Fortune's curated selection of the day's most newsworthy tech stories from all over the Web. Sign up to get the newsletter delivered to you every day.
"Apple created Android, or at least it created the conditions necessary to create Android. People decided they could not play in the Apple way, and they had to do something else. Then Google stepped in there and created Android… and others jumped on the Android train." -- Nokia CEO Stephen Elop (mocoNews)
* Apple revised its in-app subscription rules that previously required that content sold outside of an app be "also offered in the app using In-App Purchase at the same price or less than it is offered outside the app." Now, thanks to an eagle-eyed writer over at MacRumors, we know that's no longer the case. According to the blog, there are no guidelines referring to price at all anymore, and Apple also dropped the requirement that external subscriptions also be offered as an in-app purchase. So not only are content providers now not required to offer an in-app subscription simply because they sell a subscription outside the App Store, they can also price their In-App subscriptions at any price point the want. (MacRumors and 9 to 5 Mac)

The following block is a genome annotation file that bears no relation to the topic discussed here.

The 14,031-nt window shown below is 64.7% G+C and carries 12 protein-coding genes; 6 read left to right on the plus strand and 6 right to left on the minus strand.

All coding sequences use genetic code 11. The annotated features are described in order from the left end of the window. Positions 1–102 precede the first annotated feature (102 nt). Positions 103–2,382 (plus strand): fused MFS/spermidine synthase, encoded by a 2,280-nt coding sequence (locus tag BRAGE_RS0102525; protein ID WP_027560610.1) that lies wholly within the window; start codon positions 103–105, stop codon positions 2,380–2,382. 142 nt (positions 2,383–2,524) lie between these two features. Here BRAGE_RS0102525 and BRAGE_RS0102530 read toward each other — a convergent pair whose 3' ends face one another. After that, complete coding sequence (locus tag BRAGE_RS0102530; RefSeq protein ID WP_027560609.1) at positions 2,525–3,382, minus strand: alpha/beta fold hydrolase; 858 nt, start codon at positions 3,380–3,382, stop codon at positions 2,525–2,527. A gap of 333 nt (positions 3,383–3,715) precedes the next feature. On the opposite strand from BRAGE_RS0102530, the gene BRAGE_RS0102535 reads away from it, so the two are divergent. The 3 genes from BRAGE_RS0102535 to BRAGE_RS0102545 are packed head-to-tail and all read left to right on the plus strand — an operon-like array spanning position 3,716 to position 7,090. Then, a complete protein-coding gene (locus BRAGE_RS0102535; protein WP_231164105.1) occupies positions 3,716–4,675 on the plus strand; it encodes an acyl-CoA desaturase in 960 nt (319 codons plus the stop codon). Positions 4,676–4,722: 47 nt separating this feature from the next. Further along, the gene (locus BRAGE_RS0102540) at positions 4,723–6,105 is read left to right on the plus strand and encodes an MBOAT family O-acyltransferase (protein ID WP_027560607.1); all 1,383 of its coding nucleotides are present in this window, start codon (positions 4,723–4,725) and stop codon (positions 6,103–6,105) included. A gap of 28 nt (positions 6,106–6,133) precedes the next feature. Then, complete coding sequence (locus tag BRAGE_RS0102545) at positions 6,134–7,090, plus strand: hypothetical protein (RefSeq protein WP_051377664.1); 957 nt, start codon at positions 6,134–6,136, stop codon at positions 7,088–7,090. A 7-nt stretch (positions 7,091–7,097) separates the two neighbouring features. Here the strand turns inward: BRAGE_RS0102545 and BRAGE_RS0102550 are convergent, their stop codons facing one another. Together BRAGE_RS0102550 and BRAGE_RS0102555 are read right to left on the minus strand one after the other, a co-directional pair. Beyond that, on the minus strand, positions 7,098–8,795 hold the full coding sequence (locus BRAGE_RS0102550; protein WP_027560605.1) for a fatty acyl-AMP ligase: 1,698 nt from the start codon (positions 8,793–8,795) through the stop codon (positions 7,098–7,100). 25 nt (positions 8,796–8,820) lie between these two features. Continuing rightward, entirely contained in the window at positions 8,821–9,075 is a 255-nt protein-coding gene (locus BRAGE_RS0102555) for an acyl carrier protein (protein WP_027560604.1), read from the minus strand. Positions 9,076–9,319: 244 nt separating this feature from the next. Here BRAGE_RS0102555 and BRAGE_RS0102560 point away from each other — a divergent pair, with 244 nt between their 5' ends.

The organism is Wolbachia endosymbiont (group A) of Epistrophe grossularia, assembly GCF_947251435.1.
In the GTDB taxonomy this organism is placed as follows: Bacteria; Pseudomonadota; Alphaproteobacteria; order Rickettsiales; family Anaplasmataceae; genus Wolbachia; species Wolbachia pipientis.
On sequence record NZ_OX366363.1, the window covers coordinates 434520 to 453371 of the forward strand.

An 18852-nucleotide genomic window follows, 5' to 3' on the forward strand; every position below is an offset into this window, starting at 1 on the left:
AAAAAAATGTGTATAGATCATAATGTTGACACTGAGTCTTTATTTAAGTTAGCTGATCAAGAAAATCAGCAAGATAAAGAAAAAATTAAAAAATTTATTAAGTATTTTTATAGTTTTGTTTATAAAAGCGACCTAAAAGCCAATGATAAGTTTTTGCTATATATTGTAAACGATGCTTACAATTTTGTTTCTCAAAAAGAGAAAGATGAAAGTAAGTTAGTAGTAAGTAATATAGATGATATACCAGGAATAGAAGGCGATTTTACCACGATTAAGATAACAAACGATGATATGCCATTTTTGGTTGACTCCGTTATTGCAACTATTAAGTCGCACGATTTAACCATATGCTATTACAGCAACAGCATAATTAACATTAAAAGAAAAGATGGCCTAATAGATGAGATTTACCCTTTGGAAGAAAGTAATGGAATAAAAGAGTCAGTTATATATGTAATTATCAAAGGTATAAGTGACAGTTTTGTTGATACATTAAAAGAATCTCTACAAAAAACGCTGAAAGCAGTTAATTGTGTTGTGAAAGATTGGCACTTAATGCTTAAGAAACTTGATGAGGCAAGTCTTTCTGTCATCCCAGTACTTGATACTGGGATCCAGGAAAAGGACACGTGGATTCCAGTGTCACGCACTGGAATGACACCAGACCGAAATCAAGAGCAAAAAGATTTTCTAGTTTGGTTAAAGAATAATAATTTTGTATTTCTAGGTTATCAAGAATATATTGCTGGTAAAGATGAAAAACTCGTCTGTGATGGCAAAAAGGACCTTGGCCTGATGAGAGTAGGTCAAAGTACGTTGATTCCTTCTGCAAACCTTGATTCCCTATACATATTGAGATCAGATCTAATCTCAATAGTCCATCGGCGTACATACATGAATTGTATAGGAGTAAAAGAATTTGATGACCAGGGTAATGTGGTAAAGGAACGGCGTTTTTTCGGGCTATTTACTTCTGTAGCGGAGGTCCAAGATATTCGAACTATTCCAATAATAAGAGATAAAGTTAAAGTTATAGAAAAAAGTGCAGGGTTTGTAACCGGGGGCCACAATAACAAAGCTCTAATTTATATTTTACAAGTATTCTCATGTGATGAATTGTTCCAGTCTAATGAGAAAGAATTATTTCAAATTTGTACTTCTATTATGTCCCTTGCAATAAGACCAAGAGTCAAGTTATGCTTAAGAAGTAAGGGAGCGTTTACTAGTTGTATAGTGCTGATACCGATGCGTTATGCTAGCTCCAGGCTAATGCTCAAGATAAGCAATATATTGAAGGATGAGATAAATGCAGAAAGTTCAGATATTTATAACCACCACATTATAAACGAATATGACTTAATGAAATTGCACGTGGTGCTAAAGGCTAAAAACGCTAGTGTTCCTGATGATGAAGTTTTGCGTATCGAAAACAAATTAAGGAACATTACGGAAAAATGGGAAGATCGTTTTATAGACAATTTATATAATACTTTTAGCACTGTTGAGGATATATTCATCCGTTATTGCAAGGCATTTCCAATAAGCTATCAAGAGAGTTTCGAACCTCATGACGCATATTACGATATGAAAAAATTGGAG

* How the film industry must risk its present to find its future. (Tribeca Film)
* Next Thursday, AOL is having its analyst day, and according to Quasar Capital's Robert Peck, it'll likely be a "defining event" for the company. Here's Peck's Top 10 list of things he feels CEO Tim Armstrong must address during the event. (Business Insider)
* Why Microsoft needs to buy Netflix. (Fortune)
* Coupons.com raised $200 million at a $1 billion valuation from a group of institutional investors. The company is expected to make $100 million in sales this year, double what it raked in last year. (TechCrunch)
* How third-party videogame publishers are backing Nintendo's new Wii U console. (Reuters)
* Why Rovio must think about life after -- yes, after! -- Angry Birds. (GigaOm)
* The 10 fastest cars in America. (Fortune)
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